OTHER HISTOPATHOLOGIC FORMS
Minimal lesion nephrotic syndrome accounts for 77% of all children with primary nephrotic syndrome.8,13,14 The remainder have a variety of underlying glomerular lesions, including mesangial proliferative glomerulonephritis, focal segmental and focal global glomerulosclerosis, membranous nephropathy, and membranoproliferative glomerulonephritis.8,13,14 In addition, a small percentage of patients with IgA nephropathy (Berger's disease), an important cause of isolated recurrent hematuria during childhood, may develop nephrotic syndrome,15 as may occasional patients with Henoch-Schönlein anaphylactoid purpura nephritis,16 a systemic disorder with renal pathology identical to that of IgA nephropathy.
In systemic lupus erythematosus, nephrotic syndrome may be found with various histopathologic forms of lupus nephritis.17 A variety of glomerular lesions also are seen accompanying the congenital nephrotic syndrome, a condition distinguished by its early presentation during the first few days, weeks, or months of life.18 Finally, it is important to recognize that certain infectious disorders and drug toxicities may cause or be associated with nephrotic syndrome, with or without specific renal histopathologic findings. Infectious causes include syphilis, a potential cause of congenital or infantile nephrotic syndrome19; hepatitis B virus, which may be associated with a nephropathy commonly of the membranous type20; human immunodeficiency virus (HIV), sometimes associated with glomerular immunocomplex deposition and mesangial hypercellularity or focal segmental glomerulosclerosis21; and malaria, a common cause of nephrotic syndrome in endemic areas worldwide.22
Drugs that should be recognized as potential, albeit rare, causes of nephrotic syndrome include nonsteroidal anti-inflammatory drugs,23 with occasional reports implicating other drugs such as mephenytoin.24 These reports serve to remind us that a possible association with any previously prescribed drug should be given consideration.
CLINICAL FEATURES AND DIAGNOSTIC WORK-UP
Edema is the most common sign heralding the diagnosis of nephrotic syndrome of childhood. Specifically, periorbital edema frequently may be the presenting complaint. The dependent nature of the edema is striking and sometimes perplexing to the uninitiated. Parents often observe that the periorbital swelling noted in the morning when the child first arises disappears as the day progresses. This dependent shift of edema fluid should not be confused with improvement or resolution of the underlying problem. In some cases, periorbital edema may be unilateral in its early stages, again owing to gravitational shifts and vagaries of sleep position. Accordingly, attention must be paid to a history of early morning facial edema even if none is apparent by the time the child is seen later in the day. Moreover, because far more children will develop periorbital swelling as a result of infections or allergies than as a result of the nephrotic syndrome, practitioners naturally will suspect these more common disorders first; thus, the challenge practitioners face is to remain alert to the possibility of systemic edema whenever local inflammatory or allergic manifestations are absent.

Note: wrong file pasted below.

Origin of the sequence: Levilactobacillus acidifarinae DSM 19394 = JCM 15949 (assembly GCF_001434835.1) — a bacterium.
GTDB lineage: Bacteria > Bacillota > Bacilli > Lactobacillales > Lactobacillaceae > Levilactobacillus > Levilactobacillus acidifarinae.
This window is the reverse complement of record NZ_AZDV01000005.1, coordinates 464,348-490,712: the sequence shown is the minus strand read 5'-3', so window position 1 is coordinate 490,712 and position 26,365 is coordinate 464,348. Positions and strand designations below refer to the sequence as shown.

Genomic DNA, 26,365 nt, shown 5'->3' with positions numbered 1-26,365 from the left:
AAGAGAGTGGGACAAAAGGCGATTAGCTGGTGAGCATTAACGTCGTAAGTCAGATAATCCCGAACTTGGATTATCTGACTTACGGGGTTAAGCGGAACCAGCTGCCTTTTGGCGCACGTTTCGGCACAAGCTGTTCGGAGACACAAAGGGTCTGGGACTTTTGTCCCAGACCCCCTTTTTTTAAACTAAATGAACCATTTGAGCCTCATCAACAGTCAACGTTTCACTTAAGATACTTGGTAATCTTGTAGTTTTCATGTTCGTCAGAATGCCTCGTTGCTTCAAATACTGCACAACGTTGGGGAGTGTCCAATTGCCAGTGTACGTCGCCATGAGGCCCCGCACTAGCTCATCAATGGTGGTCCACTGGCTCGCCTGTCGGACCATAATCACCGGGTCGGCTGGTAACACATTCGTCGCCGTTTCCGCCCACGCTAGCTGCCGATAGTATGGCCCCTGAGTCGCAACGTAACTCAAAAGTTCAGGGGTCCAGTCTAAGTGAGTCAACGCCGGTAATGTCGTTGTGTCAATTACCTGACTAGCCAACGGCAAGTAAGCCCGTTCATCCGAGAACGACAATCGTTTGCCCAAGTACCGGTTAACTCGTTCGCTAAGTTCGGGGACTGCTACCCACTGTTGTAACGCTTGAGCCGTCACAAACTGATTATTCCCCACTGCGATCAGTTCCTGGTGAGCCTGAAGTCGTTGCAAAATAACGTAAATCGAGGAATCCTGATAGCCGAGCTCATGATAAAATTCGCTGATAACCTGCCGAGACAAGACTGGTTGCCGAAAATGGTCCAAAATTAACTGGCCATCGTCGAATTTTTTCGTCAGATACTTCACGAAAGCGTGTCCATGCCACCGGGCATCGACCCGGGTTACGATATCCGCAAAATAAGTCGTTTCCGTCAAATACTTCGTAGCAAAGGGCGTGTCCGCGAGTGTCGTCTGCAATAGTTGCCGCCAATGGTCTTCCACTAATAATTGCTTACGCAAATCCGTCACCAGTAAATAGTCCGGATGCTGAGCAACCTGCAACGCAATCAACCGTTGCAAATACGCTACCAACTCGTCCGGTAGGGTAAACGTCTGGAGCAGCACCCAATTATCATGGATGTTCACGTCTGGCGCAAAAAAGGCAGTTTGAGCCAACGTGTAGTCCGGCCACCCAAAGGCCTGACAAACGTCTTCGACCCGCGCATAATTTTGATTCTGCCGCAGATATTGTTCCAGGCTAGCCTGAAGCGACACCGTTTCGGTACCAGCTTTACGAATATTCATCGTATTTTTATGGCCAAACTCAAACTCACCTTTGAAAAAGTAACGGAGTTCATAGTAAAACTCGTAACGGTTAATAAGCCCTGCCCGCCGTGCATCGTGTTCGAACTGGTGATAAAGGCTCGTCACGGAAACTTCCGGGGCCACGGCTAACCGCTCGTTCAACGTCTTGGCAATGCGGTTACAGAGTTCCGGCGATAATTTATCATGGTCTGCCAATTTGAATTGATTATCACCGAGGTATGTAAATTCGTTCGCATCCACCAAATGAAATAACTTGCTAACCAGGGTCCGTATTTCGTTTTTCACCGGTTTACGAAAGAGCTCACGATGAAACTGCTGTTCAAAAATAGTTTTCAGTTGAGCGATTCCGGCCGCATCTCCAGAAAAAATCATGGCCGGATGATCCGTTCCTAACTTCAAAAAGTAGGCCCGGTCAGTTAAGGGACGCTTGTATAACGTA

Once nephrotic syndrome is suspected, a simple dipstick test for urine protein should be performed. Most confirmed cases will show 5=3 + (^300 mg/dL) protein, but qualitative values of ^1+ (30 mg/dL) warrant further investigation. Additional laboratory studies should include an extended blood chemistry profile (electrolytes, blood urea nitrogen, creatinine, total protein, albumin, cholesterol, and liver enzymes), a complete blood cell count, a complete urinalysis, serum C3 and C4 complement and antinuclear antibody determinations, and a quantitative measurement of urinary protein excretion, using either a 24-hour urine collection or a quantitative protein/creatinine ratio on a random urine sample. The latter test is a convenient and useful substitute for the 24-hour urine measurement, especially in young children in whom 24-hour collections are notoriously difficult. Optimally, the random urine sample should be a first morning specimen following overnight supine posture in order to avoid confusion with orthostatic proteinuria.
Clinical Features of Minimal Lesion Nephrotlc Syndrome
The criteria for diagnosis of nephrotic syndrome are satisfied if the serum albumin is ^2.5 g/dL and either the 24-hour urine protein exceeds 40 mg/rr^/hour3 or the urine protein/creatinine ratio is 5s 1.0 (mg/mg).25
Additional laboratory work-up that should be considered during the initial evaluation, depending on an assessment of risk factors, may include tests for syphilis, hepatitis B surface antigen, HIV, or malaria. A skin test to exclude the presence of tuberculosis may be prudent in the event that prednisone or other immunosuppressive treatments will be required.
A constellation of clinical and laboratory features characterize the child likely to have MLNS who would be considered an appropriate candidate to begin specific treatment without the requirement for a renal biopsy (Table 1). The age of the child represents one of the strongest clinical associations predictive of this disorder. More than 70% of nephrotic children between the ages of 1 and 7 years old fell into the MLNS category, whereas only 50% of older children do,13,14 even fewer adolescents,13 and only 25% to 30% of adults.26